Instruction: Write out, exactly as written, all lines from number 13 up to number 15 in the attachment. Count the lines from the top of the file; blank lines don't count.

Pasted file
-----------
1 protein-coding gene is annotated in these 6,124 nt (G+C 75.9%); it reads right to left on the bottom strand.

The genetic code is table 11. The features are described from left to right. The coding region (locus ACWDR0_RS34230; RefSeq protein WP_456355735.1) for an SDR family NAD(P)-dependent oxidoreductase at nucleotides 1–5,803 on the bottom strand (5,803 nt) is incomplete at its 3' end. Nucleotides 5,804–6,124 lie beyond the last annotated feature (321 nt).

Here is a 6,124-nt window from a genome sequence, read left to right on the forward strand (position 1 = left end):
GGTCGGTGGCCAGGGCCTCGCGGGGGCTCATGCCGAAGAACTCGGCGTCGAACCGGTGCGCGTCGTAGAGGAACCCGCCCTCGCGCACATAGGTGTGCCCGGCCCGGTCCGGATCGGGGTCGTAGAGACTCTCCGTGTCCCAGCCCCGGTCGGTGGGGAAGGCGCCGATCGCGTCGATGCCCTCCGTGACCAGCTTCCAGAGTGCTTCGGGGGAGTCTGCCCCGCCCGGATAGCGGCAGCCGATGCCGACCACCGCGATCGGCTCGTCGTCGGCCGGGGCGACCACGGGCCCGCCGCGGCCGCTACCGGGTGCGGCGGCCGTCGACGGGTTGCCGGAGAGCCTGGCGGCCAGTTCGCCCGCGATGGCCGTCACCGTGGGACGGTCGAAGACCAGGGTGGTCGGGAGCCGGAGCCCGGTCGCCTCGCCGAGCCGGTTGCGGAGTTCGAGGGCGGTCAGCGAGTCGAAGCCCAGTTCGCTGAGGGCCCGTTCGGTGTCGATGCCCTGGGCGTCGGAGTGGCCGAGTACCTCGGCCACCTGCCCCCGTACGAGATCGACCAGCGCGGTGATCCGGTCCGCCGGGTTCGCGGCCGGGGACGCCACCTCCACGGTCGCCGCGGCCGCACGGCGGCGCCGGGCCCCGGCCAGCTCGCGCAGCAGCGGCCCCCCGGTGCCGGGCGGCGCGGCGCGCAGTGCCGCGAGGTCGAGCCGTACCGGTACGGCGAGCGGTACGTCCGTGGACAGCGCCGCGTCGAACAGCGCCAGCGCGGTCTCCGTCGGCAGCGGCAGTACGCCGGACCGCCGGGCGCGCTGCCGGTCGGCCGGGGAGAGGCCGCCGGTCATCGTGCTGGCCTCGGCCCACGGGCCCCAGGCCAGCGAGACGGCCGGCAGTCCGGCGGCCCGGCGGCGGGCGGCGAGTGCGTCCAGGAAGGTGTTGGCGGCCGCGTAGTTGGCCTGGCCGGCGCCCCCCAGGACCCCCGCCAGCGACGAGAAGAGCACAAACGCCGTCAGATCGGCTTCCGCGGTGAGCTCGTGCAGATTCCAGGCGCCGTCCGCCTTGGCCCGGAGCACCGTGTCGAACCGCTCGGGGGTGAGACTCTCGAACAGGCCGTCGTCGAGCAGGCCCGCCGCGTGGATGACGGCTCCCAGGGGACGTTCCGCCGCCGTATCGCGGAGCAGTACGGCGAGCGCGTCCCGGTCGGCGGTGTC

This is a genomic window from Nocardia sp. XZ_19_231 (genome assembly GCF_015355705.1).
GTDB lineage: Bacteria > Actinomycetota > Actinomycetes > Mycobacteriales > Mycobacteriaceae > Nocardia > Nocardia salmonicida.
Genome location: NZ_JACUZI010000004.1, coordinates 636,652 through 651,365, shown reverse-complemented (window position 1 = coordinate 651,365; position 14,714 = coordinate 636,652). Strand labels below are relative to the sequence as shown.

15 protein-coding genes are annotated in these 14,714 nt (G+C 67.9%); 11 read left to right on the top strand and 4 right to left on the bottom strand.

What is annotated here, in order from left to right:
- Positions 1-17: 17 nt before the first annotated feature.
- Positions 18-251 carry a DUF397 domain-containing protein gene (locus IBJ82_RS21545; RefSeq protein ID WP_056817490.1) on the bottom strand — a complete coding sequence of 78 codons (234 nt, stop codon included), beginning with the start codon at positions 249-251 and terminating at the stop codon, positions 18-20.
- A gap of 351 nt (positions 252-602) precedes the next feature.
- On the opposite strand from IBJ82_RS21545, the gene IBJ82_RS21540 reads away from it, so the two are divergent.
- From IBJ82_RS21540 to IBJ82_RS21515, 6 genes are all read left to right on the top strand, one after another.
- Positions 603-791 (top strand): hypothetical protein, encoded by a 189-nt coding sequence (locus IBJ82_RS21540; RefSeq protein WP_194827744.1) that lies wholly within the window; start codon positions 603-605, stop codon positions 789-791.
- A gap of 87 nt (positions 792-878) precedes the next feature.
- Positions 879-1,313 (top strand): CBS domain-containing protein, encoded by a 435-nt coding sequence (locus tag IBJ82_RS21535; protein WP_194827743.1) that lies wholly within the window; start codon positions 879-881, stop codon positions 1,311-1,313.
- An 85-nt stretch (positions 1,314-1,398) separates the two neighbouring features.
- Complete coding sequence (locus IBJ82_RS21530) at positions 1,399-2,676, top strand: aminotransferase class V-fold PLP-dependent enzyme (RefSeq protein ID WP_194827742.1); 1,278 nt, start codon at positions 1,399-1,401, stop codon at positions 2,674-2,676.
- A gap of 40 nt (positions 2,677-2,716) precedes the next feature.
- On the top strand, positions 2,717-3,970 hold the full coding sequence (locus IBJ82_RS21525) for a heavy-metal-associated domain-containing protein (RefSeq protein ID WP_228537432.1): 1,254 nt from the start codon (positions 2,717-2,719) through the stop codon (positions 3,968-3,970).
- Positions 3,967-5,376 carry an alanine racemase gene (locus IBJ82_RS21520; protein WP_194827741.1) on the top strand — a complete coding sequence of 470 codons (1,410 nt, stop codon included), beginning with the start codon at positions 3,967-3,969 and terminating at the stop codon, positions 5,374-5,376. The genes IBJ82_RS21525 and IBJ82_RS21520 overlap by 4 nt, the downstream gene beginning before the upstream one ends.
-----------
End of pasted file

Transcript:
- On the opposite strand from IBJ82_RS21545, the gene IBJ82_RS21540 reads away from it, so the two are divergent.
- From IBJ82_RS21540 to IBJ82_RS21515, 6 genes are all read left to right on the top strand, one after another.
- Positions 603-791 (top strand): hypothetical protein, encoded by a 189-nt coding sequence (locus IBJ82_RS21540; RefSeq protein WP_194827744.1) that lies wholly within the window; start codon positions 603-605, stop codon positions 789-791.